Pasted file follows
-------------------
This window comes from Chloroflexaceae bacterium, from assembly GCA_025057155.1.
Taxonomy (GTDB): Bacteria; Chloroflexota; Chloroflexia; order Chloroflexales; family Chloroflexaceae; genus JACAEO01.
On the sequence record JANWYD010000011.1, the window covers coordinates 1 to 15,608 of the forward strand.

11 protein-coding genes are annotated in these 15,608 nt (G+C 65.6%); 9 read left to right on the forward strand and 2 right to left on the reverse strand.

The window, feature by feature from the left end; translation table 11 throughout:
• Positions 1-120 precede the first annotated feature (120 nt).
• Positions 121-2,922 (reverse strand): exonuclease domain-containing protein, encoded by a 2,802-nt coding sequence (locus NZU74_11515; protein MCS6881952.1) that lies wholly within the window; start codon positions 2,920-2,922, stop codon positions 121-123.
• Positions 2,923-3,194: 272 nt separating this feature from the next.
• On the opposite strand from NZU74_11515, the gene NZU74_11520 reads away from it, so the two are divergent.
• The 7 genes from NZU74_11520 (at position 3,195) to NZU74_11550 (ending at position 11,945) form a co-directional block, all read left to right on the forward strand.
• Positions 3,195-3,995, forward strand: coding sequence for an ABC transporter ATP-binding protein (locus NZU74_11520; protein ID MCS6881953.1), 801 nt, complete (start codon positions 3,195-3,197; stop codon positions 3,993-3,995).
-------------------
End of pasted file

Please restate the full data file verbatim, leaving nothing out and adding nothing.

This window comes from Chloroflexaceae bacterium, from assembly GCA_025057155.1.
Taxonomy (GTDB): Bacteria; Chloroflexota; Chloroflexia; order Chloroflexales; family Chloroflexaceae; genus JACAEO01.
On the sequence record JANWYD010000011.1, the window covers coordinates 1 to 15,608 of the forward strand.

11 protein-coding genes are annotated in these 15,608 nt (G+C 65.6%); 9 read left to right on the forward strand and 2 right to left on the reverse strand.

The window, feature by feature from the left end; translation table 11 throughout:
• Positions 1-120 precede the first annotated feature (120 nt).
• Positions 121-2,922 (reverse strand): exonuclease domain-containing protein, encoded by a 2,802-nt coding sequence (locus NZU74_11515; protein MCS6881952.1) that lies wholly within the window; start codon positions 2,920-2,922, stop codon positions 121-123.
• Positions 2,923-3,194: 272 nt separating this feature from the next.
• On the opposite strand from NZU74_11515, the gene NZU74_11520 reads away from it, so the two are divergent.
• The 7 genes from NZU74_11520 (at position 3,195) to NZU74_11550 (ending at position 11,945) form a co-directional block, all read left to right on the forward strand.
• Positions 3,195-3,995, forward strand: coding sequence for an ABC transporter ATP-binding protein (locus NZU74_11520; protein ID MCS6881953.1), 801 nt, complete (start codon positions 3,195-3,197; stop codon positions 3,993-3,995).